Engineer grumbles and user gripes do little to slow down Nadella's trillion-dollar Microsoft

Also: Android integration pays off and recent crack at BASIC turns 11

gaming

Roundup While Microsoft basked in the warmth of soaring digits last week, former technical evangelist and engineer James Whittaker was there to tip an icy scorn bucket over Windows and the culture lurking behind it.

Those with long memories will remember the Microsoft of old, blighted by the "toxic management style" of the Bill Gates and Steve Ballmer (2000-2014) eras, and while the company has made huge efforts under Satya Nadella to change itself, Whittaker claims that enough of the fossils from the bad old days remain in "discouragingly large numbers".

Of course, there were kind words for the cloud group, formerly run by Nadella, and other parts of the organisation, but it was the beleaguered Windows group – the company's former (and to a certain extent, present) cash cow – that took both barrels. "Nadella simply rearranged the made-men deck chairs," observed Whittaker.

"The same people unable, over the course of a decade, to craft a winning strategy for mobile were suddenly tasked with crafting a winning strategy for the desktop."

Don't go beating about the bush, James. Say what you mean.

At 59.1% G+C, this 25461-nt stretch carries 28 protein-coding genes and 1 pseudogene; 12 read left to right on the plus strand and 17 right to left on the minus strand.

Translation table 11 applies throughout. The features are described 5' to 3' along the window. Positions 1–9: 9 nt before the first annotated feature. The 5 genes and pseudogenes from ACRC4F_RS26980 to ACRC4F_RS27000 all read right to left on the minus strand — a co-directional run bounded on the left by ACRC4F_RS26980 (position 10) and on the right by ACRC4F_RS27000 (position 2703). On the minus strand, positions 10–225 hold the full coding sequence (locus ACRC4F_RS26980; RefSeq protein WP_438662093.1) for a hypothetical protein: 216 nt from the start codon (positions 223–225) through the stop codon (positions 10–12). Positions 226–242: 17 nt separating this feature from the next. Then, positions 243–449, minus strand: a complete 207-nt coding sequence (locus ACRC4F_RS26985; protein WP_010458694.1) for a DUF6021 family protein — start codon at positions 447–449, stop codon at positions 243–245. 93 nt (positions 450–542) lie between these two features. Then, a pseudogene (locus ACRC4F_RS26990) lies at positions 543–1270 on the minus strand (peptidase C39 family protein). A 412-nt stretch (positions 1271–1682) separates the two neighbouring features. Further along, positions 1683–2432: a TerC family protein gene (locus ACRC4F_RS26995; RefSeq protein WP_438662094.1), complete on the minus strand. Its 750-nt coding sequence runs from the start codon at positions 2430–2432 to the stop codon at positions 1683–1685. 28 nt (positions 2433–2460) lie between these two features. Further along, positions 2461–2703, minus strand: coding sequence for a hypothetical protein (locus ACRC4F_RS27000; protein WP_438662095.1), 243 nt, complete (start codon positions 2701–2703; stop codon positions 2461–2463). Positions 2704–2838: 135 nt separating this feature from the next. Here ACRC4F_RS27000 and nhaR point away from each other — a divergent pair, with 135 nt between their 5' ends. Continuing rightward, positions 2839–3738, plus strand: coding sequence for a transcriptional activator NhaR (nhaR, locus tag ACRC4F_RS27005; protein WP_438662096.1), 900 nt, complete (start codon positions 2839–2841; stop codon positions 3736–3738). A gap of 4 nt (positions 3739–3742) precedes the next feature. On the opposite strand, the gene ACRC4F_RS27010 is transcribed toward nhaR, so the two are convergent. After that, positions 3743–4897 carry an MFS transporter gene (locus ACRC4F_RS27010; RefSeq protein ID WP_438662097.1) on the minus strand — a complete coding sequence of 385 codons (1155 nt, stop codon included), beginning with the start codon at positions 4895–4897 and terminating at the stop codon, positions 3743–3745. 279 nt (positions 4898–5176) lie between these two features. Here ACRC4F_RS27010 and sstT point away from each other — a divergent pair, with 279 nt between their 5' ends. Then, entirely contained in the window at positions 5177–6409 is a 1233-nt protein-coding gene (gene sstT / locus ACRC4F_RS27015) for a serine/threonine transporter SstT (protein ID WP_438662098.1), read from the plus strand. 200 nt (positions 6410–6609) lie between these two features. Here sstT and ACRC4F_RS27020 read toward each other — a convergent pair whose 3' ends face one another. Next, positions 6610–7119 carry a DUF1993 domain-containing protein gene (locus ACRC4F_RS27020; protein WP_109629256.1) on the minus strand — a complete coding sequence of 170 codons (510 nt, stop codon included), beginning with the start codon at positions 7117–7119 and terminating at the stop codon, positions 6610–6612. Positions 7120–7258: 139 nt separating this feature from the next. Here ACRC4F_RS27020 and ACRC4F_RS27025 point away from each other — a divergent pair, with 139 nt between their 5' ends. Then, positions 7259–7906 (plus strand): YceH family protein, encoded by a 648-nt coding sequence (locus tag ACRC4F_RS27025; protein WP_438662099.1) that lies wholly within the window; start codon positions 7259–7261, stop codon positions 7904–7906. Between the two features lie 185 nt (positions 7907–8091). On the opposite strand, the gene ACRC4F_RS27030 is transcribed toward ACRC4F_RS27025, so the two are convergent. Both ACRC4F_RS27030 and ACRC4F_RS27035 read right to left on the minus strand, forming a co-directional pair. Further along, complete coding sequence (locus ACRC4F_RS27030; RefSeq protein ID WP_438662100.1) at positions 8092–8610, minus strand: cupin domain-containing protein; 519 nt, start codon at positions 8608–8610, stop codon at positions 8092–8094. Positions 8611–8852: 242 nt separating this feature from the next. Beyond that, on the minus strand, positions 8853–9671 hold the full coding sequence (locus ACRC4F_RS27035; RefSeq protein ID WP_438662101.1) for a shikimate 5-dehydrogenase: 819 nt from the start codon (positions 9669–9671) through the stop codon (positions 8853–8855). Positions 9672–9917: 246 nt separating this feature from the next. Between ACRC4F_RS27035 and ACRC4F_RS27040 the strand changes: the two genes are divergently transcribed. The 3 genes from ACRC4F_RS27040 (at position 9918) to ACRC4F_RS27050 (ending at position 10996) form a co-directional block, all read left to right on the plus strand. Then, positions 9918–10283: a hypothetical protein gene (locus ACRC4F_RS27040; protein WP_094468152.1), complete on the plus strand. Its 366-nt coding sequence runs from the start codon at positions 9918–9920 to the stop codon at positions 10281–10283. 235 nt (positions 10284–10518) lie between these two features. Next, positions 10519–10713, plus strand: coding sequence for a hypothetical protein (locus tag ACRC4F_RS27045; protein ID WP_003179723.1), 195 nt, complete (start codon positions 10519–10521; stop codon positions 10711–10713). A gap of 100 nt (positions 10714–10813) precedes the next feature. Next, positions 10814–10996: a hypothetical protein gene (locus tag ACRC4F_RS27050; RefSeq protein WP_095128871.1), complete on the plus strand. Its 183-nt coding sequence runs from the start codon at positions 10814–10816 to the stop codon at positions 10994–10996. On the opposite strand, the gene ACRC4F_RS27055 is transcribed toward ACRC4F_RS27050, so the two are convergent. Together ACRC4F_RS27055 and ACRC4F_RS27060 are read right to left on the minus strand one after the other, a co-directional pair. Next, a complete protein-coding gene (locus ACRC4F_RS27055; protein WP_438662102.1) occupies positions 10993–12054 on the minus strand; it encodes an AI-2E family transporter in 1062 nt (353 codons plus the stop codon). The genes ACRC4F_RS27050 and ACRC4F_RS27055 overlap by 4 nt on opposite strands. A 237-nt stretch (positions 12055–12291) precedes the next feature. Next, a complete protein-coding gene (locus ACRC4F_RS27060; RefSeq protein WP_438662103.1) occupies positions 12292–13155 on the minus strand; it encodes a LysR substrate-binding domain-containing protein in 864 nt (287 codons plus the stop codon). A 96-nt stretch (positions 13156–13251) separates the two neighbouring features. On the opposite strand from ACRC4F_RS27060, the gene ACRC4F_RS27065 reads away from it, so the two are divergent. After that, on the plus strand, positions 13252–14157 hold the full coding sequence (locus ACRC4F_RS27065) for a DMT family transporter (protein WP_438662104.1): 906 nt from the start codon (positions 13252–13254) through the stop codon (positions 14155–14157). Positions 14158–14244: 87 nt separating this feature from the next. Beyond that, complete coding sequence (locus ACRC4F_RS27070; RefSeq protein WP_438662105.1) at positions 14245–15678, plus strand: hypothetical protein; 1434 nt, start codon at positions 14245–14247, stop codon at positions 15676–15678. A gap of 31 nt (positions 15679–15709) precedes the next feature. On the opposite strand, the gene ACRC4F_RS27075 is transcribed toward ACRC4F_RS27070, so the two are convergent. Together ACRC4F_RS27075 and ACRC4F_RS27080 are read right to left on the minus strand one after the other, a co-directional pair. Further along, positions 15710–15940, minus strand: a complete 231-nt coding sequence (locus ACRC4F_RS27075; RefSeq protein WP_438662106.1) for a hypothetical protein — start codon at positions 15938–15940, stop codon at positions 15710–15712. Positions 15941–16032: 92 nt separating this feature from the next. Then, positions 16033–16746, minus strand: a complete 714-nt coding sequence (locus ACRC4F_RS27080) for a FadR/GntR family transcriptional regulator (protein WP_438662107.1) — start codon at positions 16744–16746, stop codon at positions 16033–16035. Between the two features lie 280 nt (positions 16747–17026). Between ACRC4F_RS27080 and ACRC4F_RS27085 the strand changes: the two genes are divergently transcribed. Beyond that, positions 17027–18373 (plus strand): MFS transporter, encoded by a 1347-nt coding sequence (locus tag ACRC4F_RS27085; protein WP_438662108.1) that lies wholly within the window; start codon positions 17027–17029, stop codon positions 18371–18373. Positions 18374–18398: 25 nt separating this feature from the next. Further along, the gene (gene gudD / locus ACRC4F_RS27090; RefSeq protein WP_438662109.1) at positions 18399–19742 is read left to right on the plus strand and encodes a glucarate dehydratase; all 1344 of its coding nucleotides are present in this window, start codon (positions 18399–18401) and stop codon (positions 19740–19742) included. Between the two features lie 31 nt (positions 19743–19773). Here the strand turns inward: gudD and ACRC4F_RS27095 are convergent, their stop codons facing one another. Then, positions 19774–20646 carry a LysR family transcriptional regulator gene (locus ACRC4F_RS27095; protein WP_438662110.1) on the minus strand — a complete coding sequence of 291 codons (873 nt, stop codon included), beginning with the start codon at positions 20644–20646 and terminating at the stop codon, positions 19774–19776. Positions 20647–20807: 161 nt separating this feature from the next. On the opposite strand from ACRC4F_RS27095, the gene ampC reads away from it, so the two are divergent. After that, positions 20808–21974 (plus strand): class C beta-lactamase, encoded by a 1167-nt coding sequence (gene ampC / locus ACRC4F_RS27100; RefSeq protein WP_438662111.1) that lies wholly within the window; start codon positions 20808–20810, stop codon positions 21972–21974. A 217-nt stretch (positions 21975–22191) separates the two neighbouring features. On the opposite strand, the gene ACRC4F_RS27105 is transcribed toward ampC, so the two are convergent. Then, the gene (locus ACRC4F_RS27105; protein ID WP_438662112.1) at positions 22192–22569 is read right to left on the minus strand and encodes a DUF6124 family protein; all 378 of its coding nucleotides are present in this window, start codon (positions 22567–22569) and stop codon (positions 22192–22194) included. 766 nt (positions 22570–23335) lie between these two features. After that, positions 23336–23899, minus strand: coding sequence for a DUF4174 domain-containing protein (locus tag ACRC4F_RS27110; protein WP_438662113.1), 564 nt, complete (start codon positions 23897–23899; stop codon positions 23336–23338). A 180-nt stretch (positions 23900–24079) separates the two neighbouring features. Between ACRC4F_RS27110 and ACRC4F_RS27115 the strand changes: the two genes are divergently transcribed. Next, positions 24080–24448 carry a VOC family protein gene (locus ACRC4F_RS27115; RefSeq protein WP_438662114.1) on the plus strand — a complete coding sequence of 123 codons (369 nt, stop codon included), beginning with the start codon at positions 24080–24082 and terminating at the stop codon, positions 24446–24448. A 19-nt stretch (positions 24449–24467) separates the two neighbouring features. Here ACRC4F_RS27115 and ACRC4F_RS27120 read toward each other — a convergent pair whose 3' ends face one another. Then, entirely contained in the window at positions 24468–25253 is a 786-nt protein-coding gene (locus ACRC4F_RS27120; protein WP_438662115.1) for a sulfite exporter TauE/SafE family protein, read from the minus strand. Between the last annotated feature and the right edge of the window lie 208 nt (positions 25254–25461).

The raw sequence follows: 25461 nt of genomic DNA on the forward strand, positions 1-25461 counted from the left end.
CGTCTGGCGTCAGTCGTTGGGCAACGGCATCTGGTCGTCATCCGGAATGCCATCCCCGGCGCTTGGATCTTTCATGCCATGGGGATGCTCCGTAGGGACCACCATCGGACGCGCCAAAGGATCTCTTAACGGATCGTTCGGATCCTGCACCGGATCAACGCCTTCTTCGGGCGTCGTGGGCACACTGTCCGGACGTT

"The unsurprising result is that Windows continues its tradition of boring, buggy software, and consistently fumbled updates."

Ouch. Whittaker, a veteran of life inside the walls of Redmond (bar a stint at Google) is well placed to know.

And award for most popular Android app goes to… Microsoft?

One of the highlights of Microsoft's abandonment of Windows Phone has been the arrival of Your Phone, which has rapidly transformed from being interesting demoware to a highly handy add-on for those using Windows 10 and a recent Android phone.

Vishnu Nath, partner director of program management for Microsoft, was barely able to contain his excitement as he squeaked out the news that Your Phone was topping the Google Play charts.

Still there at the time of writing, the app stands ahead of the likes of Facebook Messenger and is testament to the effort to close the feature gap with the functionality of iMessage for iPhone and Mac users.

Of course, the app has troubled the top of the trending charts before (as Nath trumpeted back in October) but its arrival in the Top Free charts is a sign that it isn't attracting just the curious.

The app allows Windows 10 users to send and receive SMS messages, make calls, respond to notifications and, for some lucky Android owners, interact with the phone screen in Windows 10.

There is a version for iPhone fans, but unless photo uploading floats your boat, there isn't an awful lot to it – mainly, we suspect, due to Apple's restrictions.

Surface: Quality grumbles from early adopters

It isn't only Windows suffering from the odd quality issue or two. Judging by both Reddit and Microsoft's own forums, well-heeled users, keen to be first in line with their shiny new Surface Pro 7 and Surface Laptop 3 hardware, are encountering the odd teething trouble, from iffy performance and random freezes to battery wobbles and easy-to-damage cases.